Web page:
It's flu season and, like every winter, my top purchases seem to be echinacea and vitamin C. Fearing the dreaded flu that could easily put me out of commission for a week, I make sure my vitamin C game is poppin'. As soon as I hear a sneeze at the bar, I'm definitely reaching for an echinacea or two to make sure my immune system doesn't suffer at the expense of a flu-ridden stranger. According to Life Extension’s Fourth Edition, Disease Prevention and Treatment, echinacea has been used and proven to fight infections, the flu, and the common cold. That's enough to keep the supplement on hand in my medicine cabinet, but what I didn't know was that echinacea is good for skin and hair as well! In fact, echinacea is making its way into mainstream beauty care for its well-known healing properties.
Growing up, I never felt the thrill of DayQuil or the beautiful sleep that NyQuil brings; my parents used elderberry, echinacea, and foods rich in vitamin C until I felt better. Of course, the first time I ever actually dabbled in DayQuil, I was up for 24 hours, which was exactly the opposite of what my sick body needed. My parental units didn't trust the medicine that they deemed "new" no matter how safe or effective it claimed to be. The history of echinacea is much older than OTC remedies, Native Americans have been using the leaves, flowers, and root of their native plant to make medicine for centuries. Every year in July, the flowers bloom at my parents house and this year, I will be dancing in my mother's garden to nab up those leaves for some serious DIY beauty action.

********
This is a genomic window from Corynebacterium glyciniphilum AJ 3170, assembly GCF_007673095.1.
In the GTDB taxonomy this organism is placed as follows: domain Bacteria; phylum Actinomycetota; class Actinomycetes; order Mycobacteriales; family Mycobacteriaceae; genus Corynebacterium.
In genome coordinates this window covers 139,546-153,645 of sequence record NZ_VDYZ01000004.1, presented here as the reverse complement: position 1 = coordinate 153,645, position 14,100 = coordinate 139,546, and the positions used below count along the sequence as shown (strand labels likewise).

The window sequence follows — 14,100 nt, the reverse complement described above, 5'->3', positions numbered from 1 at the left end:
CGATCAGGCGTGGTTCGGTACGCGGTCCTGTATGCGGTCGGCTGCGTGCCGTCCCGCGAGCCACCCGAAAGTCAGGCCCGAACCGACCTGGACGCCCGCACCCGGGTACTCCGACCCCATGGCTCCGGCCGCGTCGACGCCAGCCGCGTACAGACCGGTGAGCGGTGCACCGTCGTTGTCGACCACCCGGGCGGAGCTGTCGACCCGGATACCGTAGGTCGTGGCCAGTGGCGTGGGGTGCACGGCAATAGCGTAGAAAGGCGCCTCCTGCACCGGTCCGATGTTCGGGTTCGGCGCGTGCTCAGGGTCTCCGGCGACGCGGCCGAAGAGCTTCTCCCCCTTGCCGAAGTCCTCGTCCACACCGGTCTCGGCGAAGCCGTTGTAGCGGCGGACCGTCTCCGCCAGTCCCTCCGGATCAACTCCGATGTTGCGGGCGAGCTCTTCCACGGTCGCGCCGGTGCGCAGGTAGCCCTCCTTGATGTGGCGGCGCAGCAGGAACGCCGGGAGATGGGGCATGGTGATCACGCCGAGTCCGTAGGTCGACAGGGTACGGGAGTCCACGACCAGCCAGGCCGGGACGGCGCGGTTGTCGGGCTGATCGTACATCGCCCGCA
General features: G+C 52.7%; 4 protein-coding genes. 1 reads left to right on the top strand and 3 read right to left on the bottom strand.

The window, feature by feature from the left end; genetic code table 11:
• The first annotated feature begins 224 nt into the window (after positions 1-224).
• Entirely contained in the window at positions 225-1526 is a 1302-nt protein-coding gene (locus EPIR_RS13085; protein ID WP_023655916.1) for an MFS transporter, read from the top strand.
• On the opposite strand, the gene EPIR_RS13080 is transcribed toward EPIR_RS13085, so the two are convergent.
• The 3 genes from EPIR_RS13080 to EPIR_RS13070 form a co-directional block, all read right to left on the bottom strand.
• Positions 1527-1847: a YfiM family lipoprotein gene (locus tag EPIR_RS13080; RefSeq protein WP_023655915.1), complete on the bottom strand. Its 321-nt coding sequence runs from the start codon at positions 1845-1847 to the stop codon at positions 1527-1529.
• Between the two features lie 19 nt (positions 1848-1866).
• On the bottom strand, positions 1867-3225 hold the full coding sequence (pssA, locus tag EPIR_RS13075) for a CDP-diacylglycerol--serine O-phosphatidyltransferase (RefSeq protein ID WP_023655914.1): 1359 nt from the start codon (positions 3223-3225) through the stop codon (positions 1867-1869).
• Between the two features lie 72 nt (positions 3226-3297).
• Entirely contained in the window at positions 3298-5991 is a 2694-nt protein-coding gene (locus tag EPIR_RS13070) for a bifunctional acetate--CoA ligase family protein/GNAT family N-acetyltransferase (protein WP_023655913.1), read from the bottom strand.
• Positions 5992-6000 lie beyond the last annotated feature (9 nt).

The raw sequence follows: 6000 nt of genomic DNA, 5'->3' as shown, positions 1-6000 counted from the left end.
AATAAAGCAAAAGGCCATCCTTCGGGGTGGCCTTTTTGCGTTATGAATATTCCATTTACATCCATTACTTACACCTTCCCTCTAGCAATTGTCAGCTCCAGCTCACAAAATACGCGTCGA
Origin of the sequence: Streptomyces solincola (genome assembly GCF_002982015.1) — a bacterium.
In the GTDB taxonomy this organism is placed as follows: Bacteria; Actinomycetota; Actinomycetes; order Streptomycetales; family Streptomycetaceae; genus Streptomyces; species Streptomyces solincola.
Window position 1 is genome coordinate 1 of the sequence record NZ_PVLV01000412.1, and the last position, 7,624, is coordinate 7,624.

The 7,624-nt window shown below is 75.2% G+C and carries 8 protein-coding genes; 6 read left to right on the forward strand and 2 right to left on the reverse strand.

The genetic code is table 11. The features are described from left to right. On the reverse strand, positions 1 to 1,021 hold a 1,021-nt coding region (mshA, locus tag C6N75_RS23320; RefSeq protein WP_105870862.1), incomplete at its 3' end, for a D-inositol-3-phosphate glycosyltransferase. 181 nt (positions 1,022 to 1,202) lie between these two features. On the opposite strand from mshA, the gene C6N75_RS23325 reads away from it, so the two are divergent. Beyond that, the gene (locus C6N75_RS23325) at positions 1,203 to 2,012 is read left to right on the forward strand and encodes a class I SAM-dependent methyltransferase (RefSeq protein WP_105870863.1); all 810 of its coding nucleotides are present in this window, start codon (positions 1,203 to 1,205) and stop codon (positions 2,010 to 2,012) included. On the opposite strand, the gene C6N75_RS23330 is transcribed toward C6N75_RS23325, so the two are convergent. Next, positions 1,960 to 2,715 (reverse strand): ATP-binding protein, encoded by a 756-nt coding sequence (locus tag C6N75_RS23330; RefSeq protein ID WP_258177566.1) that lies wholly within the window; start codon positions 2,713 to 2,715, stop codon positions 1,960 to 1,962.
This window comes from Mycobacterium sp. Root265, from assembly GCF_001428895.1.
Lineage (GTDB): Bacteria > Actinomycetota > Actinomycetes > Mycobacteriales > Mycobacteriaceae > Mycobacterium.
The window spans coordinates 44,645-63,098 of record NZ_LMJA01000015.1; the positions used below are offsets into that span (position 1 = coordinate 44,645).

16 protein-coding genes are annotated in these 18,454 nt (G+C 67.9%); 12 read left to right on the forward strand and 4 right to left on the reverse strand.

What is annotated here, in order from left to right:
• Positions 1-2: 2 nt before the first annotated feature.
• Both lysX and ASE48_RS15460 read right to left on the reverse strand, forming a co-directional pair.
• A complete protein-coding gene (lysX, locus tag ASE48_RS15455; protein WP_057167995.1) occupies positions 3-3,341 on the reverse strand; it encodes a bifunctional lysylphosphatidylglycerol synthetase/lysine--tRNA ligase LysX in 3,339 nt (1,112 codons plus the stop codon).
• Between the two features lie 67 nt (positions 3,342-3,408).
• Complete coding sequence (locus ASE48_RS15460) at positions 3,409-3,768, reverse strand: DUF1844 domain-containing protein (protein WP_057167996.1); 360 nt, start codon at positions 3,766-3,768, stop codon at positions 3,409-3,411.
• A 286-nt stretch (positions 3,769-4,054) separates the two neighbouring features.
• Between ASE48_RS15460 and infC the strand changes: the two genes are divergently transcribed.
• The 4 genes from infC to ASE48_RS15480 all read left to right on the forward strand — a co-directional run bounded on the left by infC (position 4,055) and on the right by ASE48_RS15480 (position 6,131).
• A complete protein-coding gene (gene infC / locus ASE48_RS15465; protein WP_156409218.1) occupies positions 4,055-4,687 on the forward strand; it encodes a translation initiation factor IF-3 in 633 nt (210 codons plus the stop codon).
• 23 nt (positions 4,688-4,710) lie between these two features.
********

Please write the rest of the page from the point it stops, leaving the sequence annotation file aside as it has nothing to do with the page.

According to Skincare news, most of the research conducted on echinacea for topical purposes has been done in Germany. As a result, the German government has approved the use of echinacea for skin ailments and conditions from wounds, acne, and eczema. Skincare news goes on to discuss clinical studies on echinacea where 85 percent of approximately 4,500 subjects found their eczema improved after using echinacea for treatment. Now, this is big seriously big stuff: It's rare that a plant, regardless of the anecdotal evidence, has significant science to back it up. Personally, I look at nature as my personal playground for beauty regardless of scientific data, but I'll take scientific evidence when I can get it!
Due to the research that has shown the powerful antibacterial, antibiotic, and anti-inflammatory properties of echinacea, I have no doubts that this is going turn those frown lines into a smooth, wrinkle-free smile. In fact, sources at Stylecraze claim that topical use of echinacea is rich in tannins and has the ability to reduce the size of pores. Apparently, what studies have found is that echinacea can prevent the creation of enzymes that get in the way of blocking out bacteria and viruses... you know, so we can continue to live our lives.
Echinacea can be a natural remedy to treat boils, moderate acne, and psoriasis, so let's start making some DIY recipes that the earth has gifted us — free of charge, if you are growing your own echinacea. For the rest of us lacking a green thumb, you can purchase echinacea extract at your local vitamin or health food shop for around 12 bucks.
I've dubbed this recipe a face pack, instead of a face mask, because whenever my face is just lookin' sick from lack of sleep, a cold, or just poor diet, it gives me all the nutrients that my skin and body needs to get back to normal. I use 1/4 cup of oatmeal, three tablespoons of manuka honey, two tablespoons of chamomile tea, and six drops of echinacea abstract. Alternatively, you can make an echinacea tea with a fresh plant by boiling the leaves in filtered water — use about two tablespoons if that's the case. Apply your face pack onto a make-up free face and leave on until it begins to dry.
This recipe comes from Stylecraze and I couldn't have found it at a better time. For lackluster strands that need shine and volume, use this mask to fight the trials and tribulations of winter. Combine fresh aloe vera, echinacea tea, and six drops of tea tree oil (though I personally prefer to use lavender tea tree for hair recipes) and mix vigorously. Use this mask in lieu of shampoo once a week and proceed with your normal conditioning routine.
Image: Giphy; Pimthida, Nathan Cooke, Lotte Grønkjær, M a n u e l/Flickr